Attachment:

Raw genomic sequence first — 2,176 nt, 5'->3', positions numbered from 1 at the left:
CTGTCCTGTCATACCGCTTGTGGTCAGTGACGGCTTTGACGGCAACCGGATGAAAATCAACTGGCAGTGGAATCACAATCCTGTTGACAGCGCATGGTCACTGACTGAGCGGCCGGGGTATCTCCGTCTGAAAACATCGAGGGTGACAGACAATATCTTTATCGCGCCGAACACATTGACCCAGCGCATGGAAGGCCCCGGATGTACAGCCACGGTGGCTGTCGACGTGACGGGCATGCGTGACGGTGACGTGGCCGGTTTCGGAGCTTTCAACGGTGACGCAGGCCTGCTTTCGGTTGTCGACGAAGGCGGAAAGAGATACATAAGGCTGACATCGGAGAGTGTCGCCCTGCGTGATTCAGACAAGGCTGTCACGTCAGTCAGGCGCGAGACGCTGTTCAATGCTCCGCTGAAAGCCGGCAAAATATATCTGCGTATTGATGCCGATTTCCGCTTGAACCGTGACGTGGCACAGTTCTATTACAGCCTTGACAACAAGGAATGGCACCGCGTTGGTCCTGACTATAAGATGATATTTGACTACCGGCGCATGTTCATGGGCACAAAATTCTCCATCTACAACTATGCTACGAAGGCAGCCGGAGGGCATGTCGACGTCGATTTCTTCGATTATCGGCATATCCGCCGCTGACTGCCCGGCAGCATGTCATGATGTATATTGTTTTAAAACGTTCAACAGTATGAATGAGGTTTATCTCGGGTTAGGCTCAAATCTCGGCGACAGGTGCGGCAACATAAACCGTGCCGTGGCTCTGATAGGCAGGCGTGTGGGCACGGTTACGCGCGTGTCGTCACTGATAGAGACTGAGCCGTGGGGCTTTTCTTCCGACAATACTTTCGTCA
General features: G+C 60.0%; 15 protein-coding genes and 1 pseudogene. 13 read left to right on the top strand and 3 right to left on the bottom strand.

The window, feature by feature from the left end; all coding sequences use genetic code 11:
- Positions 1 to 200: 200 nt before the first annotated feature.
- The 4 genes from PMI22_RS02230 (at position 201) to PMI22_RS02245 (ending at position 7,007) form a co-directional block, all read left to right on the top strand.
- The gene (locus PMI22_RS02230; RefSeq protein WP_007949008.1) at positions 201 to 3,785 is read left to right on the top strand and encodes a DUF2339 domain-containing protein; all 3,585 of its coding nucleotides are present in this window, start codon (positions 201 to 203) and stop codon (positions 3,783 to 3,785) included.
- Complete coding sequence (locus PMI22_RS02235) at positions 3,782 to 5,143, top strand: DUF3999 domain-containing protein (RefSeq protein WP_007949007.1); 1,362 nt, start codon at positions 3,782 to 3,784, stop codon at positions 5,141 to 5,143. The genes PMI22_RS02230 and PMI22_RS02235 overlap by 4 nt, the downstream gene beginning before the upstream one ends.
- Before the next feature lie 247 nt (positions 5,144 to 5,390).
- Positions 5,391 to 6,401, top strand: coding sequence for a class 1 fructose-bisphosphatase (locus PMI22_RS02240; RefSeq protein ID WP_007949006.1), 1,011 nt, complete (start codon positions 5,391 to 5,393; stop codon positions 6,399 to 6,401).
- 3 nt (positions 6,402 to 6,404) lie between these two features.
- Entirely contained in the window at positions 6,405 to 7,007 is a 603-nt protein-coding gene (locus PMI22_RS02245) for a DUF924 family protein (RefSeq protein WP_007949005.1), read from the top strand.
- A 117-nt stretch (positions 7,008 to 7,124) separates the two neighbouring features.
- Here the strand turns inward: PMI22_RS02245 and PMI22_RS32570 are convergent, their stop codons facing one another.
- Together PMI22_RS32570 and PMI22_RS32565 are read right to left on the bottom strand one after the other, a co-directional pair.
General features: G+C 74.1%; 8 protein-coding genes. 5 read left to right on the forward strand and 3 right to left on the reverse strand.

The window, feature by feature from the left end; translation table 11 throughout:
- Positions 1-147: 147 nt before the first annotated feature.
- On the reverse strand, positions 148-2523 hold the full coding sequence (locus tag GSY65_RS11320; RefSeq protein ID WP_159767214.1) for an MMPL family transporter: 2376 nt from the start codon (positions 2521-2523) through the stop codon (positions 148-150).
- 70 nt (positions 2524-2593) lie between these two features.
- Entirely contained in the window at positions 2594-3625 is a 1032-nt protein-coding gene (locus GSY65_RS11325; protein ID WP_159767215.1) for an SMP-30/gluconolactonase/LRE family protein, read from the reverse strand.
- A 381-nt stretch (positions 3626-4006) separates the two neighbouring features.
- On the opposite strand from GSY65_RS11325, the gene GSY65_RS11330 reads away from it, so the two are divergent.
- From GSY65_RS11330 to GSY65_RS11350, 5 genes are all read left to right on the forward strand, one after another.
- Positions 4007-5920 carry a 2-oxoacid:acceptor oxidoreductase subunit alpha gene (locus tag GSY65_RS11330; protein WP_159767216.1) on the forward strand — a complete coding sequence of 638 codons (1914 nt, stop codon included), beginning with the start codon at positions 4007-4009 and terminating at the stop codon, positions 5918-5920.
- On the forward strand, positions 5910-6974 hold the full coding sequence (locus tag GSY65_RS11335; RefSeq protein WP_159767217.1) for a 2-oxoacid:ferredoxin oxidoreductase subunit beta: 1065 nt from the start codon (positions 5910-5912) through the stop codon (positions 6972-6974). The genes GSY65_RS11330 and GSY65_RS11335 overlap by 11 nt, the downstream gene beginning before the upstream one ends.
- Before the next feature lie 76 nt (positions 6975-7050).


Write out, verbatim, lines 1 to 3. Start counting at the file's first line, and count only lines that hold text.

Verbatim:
Raw genomic sequence first — 2,176 nt, 5'->3', positions numbered from 1 at the left:
CTGTCCTGTCATACCGCTTGTGGTCAGTGACGGCTTTGACGGCAACCGGATGAAAATCAACTGGCAGTGGAATCACAATCCTGTTGACAGCGCATGGTCACTGACTGAGCGGCCGGGGTATCTCCGTCTGAAAACATCGAGGGTGACAGACAATATCTTTATCGCGCCGAACACATTGACCCAGCGCATGGAAGGCCCCGGATGTACAGCCACGGTGGCTGTCGACGTGACGGGCATGCGTGACGGTGACGTGGCCGGTTTCGGAGCTTTCAACGGTGACGCAGGCCTGCTTTCGGTTGTCGACGAAGGCGGAAAGAGATACATAAGGCTGACATCGGAGAGTGTCGCCCTGCGTGATTCAGACAAGGCTGTCACGTCAGTCAGGCGCGAGACGCTGTTCAATGCTCCGCTGAAAGCCGGCAAAATATATCTGCGTATTGATGCCGATTTCCGCTTGAACCGTGACGTGGCACAGTTCTATTACAGCCTTGACAACAAGGAATGGCACCGCGTTGGTCCTGACTATAAGATGATATTTGACTACCGGCGCATGTTCATGGGCACAAAATTCTCCATCTACAACTATGCTACGAAGGCAGCCGGAGGGCATGTCGACGTCGATTTCTTCGATTATCGGCATATCCGCCGCTGACTGCCCGGCAGCATGTCATGATGTATATTGTTTTAAAACGTTCAACAGTATGAATGAGGTTTATCTCGGGTTAGGCTCAAATCTCGGCGACAGGTGCGGCAACATAAACCGTGCCGTGGCTCTGATAGGCAGGCGTGTGGGCACGGTTACGCGCGTGTCGTCACTGATAGAGACTGAGCCGTGGGGCTTTTCTTCCGACAATACTTTCGTCA
General features: G+C 60.0%; 15 protein-coding genes and 1 pseudogene. 13 read left to right on the top strand and 3 right to left on the bottom strand.